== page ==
Eleven young officers in the Japanese Navy approached the home of Prime Minister Inukai Tsuyoshi to replicate the assassinations by the League of Blood from two months before. Japan was at a turning point with the populace frustrated by a struggling economy, and extreme-nationalists determined that it was time to purify the nation of the weak liberal-leaning civil leaders that had been in power since the beginning of the Taisho Democracy, when the emperor was ailing and political parties moved the Diet into authority.
Since being opened to the West by American Commodore Matthew Perry in 1853, Japan had undergone radical change. The Meiji Period saw the restoration of the emperor as the central source of power, ending the local control of the shogun. Industrialization brought new technology, and the Japanese market was flooded with commercially produced goods. The flow of foreign ideals upset many, especially as communism trickled over the border from the Russian Revolution.
Even more resentful than the radical changes in the country and the inflow of alien culture was Japan’s treatment by other world powers. Despite its participation in World War I where the Japanese Navy seized German colonies in China and the Pacific, Japan was treated as an outsider in the agreements. The Five Power Naval Limitation Agreement in Washington, D.C., in 1922 promoted disarmament in Pacific, creating a ratio of 5 to 5 to 3 for the United States, United Kingdom, and Japan for major ships. In 1924, the United States closed off immigration with the Japanese Exclusion Act, even though it enforced open markets. The final straw for Japan came when its own colonial ambitions in China were frowned upon after the invasion of Manchuria after a Chinese attack on a Japanese railway in 1931, even though that proved to be a hoax.
Conservatives grew in power throughout the 1920s. The first base came as a reaction against the communists, leading to the Peace Preservation Law in 1925 that ensured private ownership and sentenced anyone trying to undermine Japanese cultural spirit with ten years’ imprisonment. The populace grew restless as the war-time boom in the 1910s turned into a general recession, only made worse by the collapse of exports in the Great Depression. Nationalism, which had been strong in the country for centuries, was especially strong in the military, which enjoyed successes against Russia and China. Some believed that the disciplined military, not elected officials, should be in command of the country under the authority of the emperor.
Secret societies grew up among the ambitious young officers of the military, which had become stunted by spending cuts. The Army had its Sakurakai (Cherry Blossom Society), which attempted coup d’etats in March and October of 1931, which ultimately led to the society disintegrating in exchange for light punishments. Instead of cooling the flames, the light punishments proved to encourage others to act. In February of 1932, the “League of Blood,” formed by mystic Buddhist Nissho Inoue, who had previously served as a Japanese informant in Manchuria and was given a vision that he was to be the reformer of the country. He instructed a team of twenty followers with the motto “one person, one kill,” planning a wave of assassinations of politicians and businessmen that would rock the Japanese status quo. Only two of the assassins actually acted, and Nissho turned himself in, becoming exalted as a patriot. Another group from the Navy readied to carry through their own coup d’etat in May, planning to strike right after actor Charlie Chaplin arrived from America.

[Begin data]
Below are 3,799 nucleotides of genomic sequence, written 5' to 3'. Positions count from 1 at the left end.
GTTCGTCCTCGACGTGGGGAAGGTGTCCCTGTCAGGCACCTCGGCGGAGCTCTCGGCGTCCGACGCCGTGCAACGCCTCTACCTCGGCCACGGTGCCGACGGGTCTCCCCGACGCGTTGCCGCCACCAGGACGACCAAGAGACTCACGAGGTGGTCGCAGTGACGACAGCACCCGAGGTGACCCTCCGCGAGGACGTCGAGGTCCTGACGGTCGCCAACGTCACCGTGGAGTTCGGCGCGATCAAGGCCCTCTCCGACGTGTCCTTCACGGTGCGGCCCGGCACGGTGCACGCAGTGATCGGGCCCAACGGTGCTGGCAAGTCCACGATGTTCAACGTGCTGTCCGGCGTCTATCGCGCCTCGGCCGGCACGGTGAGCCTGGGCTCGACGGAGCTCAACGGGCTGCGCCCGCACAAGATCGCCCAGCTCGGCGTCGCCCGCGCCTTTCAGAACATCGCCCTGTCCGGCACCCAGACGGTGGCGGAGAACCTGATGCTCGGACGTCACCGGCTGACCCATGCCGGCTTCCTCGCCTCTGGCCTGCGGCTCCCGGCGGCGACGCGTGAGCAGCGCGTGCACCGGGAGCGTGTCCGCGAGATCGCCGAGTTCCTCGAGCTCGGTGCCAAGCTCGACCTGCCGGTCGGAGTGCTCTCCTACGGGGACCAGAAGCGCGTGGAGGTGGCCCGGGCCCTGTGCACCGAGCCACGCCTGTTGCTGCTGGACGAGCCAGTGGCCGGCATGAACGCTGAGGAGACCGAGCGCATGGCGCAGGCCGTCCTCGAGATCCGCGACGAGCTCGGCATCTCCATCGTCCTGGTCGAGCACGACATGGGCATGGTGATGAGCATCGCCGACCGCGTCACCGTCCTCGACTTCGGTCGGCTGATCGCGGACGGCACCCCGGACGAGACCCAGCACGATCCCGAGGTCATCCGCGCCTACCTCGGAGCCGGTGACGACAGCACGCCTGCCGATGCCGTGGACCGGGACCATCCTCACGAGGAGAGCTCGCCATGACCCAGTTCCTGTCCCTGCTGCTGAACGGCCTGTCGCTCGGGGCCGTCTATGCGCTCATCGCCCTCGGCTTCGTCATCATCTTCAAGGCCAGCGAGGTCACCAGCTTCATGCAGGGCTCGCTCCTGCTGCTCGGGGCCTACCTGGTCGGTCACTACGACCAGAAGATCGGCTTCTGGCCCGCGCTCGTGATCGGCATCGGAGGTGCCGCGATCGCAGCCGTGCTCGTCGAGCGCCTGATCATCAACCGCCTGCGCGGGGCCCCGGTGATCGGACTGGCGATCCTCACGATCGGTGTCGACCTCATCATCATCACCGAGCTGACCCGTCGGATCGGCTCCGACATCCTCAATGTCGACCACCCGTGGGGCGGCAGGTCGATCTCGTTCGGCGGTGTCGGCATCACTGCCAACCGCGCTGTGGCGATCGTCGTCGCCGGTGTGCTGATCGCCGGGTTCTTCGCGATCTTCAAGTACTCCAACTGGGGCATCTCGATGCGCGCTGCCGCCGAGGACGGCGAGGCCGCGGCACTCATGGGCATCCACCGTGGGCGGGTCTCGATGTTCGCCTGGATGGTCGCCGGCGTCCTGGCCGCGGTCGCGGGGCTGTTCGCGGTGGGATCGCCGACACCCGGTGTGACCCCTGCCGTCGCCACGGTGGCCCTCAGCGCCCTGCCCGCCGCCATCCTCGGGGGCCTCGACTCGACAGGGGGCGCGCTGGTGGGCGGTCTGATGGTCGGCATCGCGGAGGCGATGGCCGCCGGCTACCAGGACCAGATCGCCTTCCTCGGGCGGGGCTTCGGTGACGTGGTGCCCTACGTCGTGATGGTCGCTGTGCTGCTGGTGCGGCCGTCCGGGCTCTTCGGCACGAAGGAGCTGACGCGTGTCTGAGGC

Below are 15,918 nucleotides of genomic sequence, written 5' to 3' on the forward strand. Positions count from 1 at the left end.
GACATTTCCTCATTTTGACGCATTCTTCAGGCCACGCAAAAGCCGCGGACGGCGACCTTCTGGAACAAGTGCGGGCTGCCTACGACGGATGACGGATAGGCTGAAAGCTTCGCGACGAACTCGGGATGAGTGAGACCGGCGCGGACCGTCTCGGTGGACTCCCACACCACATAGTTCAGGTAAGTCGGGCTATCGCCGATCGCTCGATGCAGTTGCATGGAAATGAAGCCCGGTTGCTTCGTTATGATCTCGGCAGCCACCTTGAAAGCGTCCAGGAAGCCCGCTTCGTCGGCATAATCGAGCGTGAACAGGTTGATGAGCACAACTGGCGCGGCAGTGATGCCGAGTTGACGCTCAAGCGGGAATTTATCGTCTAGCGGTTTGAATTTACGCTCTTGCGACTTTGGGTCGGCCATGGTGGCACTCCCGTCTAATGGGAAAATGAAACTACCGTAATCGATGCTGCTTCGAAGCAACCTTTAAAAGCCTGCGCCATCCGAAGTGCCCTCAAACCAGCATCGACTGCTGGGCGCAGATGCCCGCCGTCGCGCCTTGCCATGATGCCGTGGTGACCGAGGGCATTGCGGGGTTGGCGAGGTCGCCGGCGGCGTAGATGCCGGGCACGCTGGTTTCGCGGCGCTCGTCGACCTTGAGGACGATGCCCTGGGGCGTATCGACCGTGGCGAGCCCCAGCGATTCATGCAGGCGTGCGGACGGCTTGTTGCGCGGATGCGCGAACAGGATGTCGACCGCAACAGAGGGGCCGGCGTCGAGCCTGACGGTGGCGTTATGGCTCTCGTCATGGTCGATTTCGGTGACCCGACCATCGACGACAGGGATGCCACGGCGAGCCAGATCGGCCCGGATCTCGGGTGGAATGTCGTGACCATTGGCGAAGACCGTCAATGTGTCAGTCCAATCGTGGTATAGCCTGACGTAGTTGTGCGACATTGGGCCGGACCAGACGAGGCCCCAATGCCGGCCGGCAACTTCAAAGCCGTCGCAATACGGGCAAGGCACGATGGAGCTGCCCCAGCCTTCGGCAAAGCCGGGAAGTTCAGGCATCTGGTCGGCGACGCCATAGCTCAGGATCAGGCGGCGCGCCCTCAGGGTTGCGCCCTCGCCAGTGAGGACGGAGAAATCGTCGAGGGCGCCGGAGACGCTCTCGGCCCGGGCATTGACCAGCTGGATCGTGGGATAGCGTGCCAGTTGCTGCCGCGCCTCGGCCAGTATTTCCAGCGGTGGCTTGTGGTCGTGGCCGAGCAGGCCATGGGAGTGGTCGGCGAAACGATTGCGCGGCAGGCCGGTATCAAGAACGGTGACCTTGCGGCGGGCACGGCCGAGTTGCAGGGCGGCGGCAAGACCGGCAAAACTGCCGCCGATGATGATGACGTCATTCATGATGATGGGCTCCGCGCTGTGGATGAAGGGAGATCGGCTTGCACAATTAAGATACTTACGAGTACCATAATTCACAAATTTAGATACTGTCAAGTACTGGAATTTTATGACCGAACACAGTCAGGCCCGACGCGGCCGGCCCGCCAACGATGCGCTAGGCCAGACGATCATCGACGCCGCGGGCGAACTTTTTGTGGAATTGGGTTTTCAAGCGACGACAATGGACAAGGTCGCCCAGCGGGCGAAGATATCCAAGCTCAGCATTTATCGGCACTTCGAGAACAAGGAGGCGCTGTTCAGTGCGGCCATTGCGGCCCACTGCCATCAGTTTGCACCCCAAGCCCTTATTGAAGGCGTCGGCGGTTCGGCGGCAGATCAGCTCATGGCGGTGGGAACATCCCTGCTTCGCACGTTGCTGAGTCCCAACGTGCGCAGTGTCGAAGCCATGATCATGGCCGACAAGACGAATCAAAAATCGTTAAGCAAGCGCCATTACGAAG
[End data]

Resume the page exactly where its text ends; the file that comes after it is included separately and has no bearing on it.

The assassins were slow in assembling on a strangely rainy evening, which proved fortunate to their cause as Chaplin and Prime Minister Inukai Tsuyoshi’s son attended a sumo wrestling match before the reception at Inukai’s home. They arrived shortly after Chaplin, charged inside, and gunned down Chaplin and Inukai Takeru, who threw himself in front of his father. The Prime Minister was wounded but survived, while the eleven went on a string of assaults later that night. In the end, they turned themselves in to the Kempeitai military police, expecting similar awe as Nissho had seen.
Instead, the Prime Minister ordered their trial for executions the next morning. The military balked, saying that the officers were under their authority and should be court-martialed. Inukai, who had been customarily diplomatic over his life, was hardened, saying that if the officers were acting under military authority, then the military was treasonous. He ordered civilian police to re-arrest the officers out of Kempeitai custody. The resulting firefight was considered the second battle of the civil war.
Desperate for support, the Diet appealed to the League of Nations. This turned the majority of Japanese against them, but the nations of Europe (particularly Germany) were eager to act. What might have been a short war in the military’s favor turned into a long and violent international occupation. Britain and France eventually dropped out of the effort, although Germany carried on to create a fascist client state by holding the emperor. Hitler’s attention was focused on the Pacific, which he seemed determined to reach through the USSR, strong-arming Japan’s Admiral Isoroku Yamamoto into striking Vladivostok with a sneak attack.